At the moment there is no question that the largest contributors by total commits to Go are the Go team themselves. This stands to reason as they are sponsored by Google itself to develop the language. However, out of the current top 16 contributors to the project, the number 7th, 9th, 11th, 14th, and 16th contributors are neither members of the Go team or employed by Google.

The charge is commonly levelled at Google that Go is not an open source project. This analysis shows that claim to be false. The number of contributors from the Go team, or Google, continues to be a dwindling fraction of the total number of contributors to the project.

Must be willing to relocate

The must be willing to relocate to San Francisco meme has been doing the rounds on Twitter to great effect. The best jokes have a grain of truth to them. I think it is absurd to expect to draw on an infinite supply of debt burdened twenty somethings to relocate to the hottest real estate market on the planet.

A long time ago I worked for a company who hired globally and was willing to relocate people to work in Sydney on very generous terms and worked hard to make the process as painless as possible–and just to be clear, I’m not having a go at this companies’ policies, I like living in Sydney, I’m sure you would too.

What I want to discuss is the potential this creates for a conflict of interest.

Say you’ve up and moved your family to Australia. Your partner has had to leave their job, your kids have left their school, everyone’s left their circle of extended family and friends. It’s a huge upheaval.

Your company is not just your sponsor, but your spouse and your children’s. You’ve got a strong incentive to keep your employer happy with you–your contract stipulates a 6 month probationary period. Not to mention the 12 month lease you just signed on a three bedroom apartment.

You believe in the company, you just moved your family half way around the planet to prove it, and you want to succeed at this job. But, do you really want to take big risks if it could mean finding yourself having to explain to your partner that you have to find another job in the next two weeks or you all have to leave the country?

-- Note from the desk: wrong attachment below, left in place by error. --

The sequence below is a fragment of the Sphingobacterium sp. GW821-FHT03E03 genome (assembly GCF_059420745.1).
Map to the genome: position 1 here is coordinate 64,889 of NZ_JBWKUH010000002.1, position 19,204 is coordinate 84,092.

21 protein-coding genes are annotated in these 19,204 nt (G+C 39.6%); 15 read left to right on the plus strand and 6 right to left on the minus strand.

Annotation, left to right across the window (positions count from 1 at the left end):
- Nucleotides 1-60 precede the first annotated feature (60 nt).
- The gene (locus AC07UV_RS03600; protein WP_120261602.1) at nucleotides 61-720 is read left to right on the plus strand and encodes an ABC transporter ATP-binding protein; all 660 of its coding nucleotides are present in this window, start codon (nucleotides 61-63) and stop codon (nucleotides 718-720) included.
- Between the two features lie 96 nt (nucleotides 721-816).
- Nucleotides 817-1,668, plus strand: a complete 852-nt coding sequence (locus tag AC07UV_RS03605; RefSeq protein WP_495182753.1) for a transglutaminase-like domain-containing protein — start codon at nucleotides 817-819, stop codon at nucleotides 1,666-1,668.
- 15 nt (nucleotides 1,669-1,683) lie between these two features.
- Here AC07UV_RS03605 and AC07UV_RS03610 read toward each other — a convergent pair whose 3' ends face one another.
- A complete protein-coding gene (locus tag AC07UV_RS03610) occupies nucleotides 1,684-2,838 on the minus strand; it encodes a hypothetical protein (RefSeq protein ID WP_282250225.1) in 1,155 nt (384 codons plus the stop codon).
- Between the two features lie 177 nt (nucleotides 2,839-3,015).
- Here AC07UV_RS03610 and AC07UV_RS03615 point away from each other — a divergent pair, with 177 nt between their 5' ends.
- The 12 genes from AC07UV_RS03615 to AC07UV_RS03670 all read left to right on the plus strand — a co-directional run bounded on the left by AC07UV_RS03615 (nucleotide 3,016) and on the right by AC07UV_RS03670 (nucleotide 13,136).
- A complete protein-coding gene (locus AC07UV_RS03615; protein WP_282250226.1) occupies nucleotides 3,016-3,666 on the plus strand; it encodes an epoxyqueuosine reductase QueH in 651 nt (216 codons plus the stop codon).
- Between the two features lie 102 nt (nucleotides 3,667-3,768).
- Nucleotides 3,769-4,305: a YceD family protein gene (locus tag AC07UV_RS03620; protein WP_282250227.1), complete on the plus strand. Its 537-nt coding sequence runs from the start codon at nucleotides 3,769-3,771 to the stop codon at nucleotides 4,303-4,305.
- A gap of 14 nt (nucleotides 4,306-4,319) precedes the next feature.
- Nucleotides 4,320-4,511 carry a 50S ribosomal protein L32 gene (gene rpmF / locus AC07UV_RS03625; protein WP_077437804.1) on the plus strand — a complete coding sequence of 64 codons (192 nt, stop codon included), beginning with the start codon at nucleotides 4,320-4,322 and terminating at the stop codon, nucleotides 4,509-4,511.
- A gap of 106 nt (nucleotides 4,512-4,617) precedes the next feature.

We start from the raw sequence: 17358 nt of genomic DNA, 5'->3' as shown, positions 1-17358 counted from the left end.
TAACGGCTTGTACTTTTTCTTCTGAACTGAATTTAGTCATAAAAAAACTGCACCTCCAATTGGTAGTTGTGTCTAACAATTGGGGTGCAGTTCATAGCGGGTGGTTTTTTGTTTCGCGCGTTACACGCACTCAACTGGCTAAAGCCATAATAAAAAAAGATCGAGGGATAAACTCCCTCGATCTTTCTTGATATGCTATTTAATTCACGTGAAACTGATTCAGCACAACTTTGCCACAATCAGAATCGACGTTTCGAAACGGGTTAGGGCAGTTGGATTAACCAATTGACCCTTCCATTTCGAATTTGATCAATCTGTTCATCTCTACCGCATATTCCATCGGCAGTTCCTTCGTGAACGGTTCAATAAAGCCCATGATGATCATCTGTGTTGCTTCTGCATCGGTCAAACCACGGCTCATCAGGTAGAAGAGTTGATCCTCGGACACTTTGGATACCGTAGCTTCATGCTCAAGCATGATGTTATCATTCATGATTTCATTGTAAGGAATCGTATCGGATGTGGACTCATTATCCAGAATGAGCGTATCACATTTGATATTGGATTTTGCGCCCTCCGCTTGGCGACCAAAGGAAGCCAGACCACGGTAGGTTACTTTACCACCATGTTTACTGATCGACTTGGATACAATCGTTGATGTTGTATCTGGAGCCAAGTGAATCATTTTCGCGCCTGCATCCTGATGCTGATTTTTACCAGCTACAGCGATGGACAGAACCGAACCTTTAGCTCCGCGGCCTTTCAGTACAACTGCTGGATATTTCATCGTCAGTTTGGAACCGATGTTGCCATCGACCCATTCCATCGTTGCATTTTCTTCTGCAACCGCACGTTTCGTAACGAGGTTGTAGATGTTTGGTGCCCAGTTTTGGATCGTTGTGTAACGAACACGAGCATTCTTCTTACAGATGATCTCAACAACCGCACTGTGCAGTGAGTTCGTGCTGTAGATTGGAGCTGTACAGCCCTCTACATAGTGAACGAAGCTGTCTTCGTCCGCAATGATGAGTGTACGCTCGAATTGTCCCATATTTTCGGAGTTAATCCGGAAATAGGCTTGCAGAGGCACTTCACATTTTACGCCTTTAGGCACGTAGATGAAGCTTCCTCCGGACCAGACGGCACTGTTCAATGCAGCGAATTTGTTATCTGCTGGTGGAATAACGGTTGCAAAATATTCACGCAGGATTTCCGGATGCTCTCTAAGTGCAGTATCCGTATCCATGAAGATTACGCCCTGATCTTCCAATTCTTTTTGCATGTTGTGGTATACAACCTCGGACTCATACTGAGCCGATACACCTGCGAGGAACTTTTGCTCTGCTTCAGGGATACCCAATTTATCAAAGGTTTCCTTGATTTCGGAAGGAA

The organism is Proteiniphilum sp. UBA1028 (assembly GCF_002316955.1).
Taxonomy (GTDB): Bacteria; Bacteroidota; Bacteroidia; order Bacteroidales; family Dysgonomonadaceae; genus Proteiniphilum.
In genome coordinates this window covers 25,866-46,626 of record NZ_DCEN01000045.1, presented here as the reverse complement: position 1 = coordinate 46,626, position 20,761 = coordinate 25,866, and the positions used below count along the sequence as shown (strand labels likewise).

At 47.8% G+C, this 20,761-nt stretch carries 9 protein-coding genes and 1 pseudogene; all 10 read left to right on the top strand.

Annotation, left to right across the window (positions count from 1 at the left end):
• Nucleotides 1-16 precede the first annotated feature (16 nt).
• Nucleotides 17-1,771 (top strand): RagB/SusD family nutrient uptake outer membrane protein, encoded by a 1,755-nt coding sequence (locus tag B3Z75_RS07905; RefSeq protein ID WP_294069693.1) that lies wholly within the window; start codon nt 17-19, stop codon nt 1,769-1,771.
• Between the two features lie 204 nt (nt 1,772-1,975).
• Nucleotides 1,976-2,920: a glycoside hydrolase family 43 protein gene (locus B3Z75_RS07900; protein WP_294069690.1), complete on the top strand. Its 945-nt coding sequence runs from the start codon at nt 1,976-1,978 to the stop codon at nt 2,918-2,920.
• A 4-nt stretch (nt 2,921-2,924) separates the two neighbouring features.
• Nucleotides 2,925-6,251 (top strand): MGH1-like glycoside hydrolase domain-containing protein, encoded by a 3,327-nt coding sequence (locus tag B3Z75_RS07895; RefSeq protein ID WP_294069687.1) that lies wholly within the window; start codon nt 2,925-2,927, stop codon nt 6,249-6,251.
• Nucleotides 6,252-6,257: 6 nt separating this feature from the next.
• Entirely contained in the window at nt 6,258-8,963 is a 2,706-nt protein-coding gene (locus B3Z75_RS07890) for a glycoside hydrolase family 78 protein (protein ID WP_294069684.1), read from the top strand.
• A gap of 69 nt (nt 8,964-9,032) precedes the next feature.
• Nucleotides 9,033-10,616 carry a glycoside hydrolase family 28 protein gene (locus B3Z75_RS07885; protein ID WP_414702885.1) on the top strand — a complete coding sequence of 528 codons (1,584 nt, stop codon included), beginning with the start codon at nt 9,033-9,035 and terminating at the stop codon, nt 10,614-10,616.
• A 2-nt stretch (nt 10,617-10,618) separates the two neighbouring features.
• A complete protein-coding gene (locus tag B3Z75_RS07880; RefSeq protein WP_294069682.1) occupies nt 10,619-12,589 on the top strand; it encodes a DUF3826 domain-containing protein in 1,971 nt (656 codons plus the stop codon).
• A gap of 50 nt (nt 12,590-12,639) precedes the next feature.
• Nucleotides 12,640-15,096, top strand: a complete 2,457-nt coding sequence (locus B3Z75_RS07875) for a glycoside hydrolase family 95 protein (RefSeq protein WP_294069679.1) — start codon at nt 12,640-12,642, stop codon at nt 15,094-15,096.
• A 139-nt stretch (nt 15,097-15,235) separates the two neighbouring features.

Employers, in asking people to relocate and placing them in the position of having to make long term commitments to work at your chosen location, are you putting those employees in a position where they can speak freely and act in your best interests?

Should methods be declared on T or *T

This post is a continuation of a suggestion I made on twitter a few days ago.

In Go, for any type T, there exists a type *T which is the result of an expression that takes the address of a variable of type T1. For example:

type T struct { a int; b bool }
var t T    // t's type is T
var p = &t // p's type is *T

These two types, T and *T are distinct, but *T is not substitutable for T2.

You can declare a method on any type that you own; that is, a type that you declare in your package3. Thus it follows that you can declare methods on both the type you declare, T, and its corresponding derived pointer type, *T. Another way to talk about this is to say methods on a type are declared to take a copy of their receiver’s value, or a pointer to their receiver’s value 4. So the question becomes, which is the most appropriate form to use?

Obviously if your method mutates its receiver, it should be declared on *T. However, if the method does not mutate its receiver, is it safe to declare it on T instead5?